Waymo claims users can experience a safer driving experience through the AV’s vision system, which is capable of object and event detection and response. The vision system’s cameras constantly scan the road for moving and static objects, such as pedestrians, cyclists, other vehicles, traffic lights, construction cones, and other road features it passes along the road through a 360-degree view of its surroundings.

Then, the camera captures images of these objects, which the machine learning algorithms send to the database to determine what objects it sees. To train the system to recognize objects, it is fed millions of images of this object, for example, children of different ages, weights, heights, hair or skin coloring, wearing a variety of clothes, from different angles, etc. So if a child crosses the street, the system’s collision detection and avoidance system recognizes the body crossing the street as a child and determines that the car has to slow down or stop to allow the child to cross safely before the car can proceed.

In its Safety Report, Waymo also claims that its AVs feature audio recognition technology, which is capable of hearing and recognizing the sirens of fire trucks, ambulances, and police cars and police motorcycles up to hundreds of feet away, so it can make way for these vehicles. In Waymo’s case, the sensors collected samples of the emergency vehicles’ sirens at various speeds, distances, and directions to enable the self-driving cars to respond safely to emergency vehicles on the road.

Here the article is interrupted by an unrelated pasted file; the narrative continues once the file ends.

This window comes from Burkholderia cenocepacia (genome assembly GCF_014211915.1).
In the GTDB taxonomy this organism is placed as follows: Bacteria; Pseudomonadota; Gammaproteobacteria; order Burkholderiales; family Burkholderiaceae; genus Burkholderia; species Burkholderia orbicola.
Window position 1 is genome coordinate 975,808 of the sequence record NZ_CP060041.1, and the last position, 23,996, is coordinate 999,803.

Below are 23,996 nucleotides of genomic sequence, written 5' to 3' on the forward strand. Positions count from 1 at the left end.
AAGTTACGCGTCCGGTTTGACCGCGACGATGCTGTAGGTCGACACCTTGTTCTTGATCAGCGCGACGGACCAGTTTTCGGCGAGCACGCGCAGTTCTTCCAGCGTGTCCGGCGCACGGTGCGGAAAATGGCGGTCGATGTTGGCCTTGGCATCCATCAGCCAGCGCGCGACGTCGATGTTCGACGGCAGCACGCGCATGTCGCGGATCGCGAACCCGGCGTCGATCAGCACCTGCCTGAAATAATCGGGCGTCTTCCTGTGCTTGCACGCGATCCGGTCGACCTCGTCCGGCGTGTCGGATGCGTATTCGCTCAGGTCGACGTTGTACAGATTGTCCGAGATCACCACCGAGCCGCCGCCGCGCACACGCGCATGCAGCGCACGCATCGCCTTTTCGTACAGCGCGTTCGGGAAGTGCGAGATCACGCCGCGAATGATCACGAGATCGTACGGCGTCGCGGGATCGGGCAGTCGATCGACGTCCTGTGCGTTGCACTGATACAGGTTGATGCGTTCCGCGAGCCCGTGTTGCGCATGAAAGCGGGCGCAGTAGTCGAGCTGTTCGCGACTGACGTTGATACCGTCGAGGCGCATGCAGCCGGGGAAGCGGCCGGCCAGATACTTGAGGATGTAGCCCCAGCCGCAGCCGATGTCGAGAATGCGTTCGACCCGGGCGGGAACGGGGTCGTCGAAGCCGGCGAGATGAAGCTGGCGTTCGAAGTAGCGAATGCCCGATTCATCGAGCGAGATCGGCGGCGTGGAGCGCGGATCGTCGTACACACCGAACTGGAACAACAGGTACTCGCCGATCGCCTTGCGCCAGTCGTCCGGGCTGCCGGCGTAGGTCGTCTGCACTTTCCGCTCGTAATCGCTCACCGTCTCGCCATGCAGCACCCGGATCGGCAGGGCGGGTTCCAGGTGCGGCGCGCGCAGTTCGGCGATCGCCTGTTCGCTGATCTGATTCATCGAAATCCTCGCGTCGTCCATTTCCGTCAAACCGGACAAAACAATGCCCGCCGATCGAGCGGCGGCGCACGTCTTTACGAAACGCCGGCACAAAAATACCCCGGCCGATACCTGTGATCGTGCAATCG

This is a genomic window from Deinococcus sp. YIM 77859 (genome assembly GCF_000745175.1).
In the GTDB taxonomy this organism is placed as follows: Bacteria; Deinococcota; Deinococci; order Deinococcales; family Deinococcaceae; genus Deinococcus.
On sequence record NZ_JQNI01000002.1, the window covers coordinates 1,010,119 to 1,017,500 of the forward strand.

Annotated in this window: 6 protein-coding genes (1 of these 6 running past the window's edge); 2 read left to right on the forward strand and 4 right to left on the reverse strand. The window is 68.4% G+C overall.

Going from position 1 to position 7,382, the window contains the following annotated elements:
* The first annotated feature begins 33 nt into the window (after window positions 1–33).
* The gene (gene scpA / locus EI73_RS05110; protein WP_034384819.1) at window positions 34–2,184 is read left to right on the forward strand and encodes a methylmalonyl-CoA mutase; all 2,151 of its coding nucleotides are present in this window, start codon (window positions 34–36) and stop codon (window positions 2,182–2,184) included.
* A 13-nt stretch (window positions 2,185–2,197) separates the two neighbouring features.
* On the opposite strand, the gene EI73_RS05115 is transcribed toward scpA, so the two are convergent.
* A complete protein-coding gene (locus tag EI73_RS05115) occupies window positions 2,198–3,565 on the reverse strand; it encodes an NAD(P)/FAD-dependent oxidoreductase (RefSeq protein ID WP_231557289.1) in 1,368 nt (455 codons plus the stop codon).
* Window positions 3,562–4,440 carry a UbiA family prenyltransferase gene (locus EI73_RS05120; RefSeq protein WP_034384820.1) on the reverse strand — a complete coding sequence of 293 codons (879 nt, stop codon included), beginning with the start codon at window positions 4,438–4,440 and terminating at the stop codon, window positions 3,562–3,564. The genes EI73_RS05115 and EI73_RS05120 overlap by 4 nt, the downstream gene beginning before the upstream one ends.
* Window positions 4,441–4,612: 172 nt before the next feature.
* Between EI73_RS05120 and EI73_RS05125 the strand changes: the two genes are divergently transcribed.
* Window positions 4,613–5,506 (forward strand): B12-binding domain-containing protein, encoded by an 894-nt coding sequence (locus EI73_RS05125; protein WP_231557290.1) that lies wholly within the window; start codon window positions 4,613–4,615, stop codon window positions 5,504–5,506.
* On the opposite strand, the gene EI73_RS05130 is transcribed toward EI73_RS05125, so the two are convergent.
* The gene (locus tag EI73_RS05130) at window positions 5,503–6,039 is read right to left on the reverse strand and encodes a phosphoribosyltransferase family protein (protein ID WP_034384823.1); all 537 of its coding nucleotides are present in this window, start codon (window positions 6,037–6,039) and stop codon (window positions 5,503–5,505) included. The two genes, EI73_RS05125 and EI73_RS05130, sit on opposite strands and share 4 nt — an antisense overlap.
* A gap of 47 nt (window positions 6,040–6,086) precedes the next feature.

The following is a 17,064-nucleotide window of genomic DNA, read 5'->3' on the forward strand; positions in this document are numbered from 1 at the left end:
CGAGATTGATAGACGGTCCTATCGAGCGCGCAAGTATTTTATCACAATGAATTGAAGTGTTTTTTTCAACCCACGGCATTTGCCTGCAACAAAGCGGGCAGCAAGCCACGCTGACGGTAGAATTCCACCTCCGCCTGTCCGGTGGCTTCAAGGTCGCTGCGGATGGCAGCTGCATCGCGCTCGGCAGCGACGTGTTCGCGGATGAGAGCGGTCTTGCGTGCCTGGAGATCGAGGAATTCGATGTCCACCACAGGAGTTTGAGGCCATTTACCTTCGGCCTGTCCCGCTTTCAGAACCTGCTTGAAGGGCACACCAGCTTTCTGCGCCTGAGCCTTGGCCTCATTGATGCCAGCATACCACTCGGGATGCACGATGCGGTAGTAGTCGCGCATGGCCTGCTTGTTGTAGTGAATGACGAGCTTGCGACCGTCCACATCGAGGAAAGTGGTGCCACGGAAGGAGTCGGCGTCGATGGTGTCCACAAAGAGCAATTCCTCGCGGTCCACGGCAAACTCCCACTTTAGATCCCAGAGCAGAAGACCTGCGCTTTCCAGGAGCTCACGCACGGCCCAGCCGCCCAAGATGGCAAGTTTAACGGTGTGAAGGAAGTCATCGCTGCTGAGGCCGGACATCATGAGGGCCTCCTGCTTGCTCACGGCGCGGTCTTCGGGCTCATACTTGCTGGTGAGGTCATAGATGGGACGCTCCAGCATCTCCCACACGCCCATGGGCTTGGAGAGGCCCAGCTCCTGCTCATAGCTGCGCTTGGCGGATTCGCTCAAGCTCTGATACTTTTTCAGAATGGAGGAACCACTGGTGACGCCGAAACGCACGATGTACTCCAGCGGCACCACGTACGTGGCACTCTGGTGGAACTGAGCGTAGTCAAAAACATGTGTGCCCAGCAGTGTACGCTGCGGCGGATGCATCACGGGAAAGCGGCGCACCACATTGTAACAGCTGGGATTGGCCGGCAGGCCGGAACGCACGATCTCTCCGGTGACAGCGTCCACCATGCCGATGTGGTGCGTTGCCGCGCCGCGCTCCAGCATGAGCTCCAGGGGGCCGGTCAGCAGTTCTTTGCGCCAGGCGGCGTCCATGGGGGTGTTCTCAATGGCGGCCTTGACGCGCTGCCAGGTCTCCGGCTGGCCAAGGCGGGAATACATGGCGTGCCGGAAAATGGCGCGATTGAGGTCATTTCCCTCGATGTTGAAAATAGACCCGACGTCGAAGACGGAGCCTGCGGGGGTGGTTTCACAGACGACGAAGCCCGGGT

The company did not elaborate on its audio recognition technology but our research revealed that some audio sensors are machine learning systems that could also teach a vehicle to diagnose car problems themselves, according to an MIT Technology Review report. Sensors can be trained to listen to recognize the different sounds coming from engines or brakes and let the car owner know through the dashboard display which part needs to be checked or repaired.

The technology could also serve as safeguards for human drivers and passengers of AVs, for example, by listening for sounds that indicate the quality of the road, such as snow- or gravel-covered surfaces. It was not clear, however, if Waymo’s autonomous vehicles have this self-diagnosing capability.

Below is a short 3-minute video demonstrating how the company’s software works: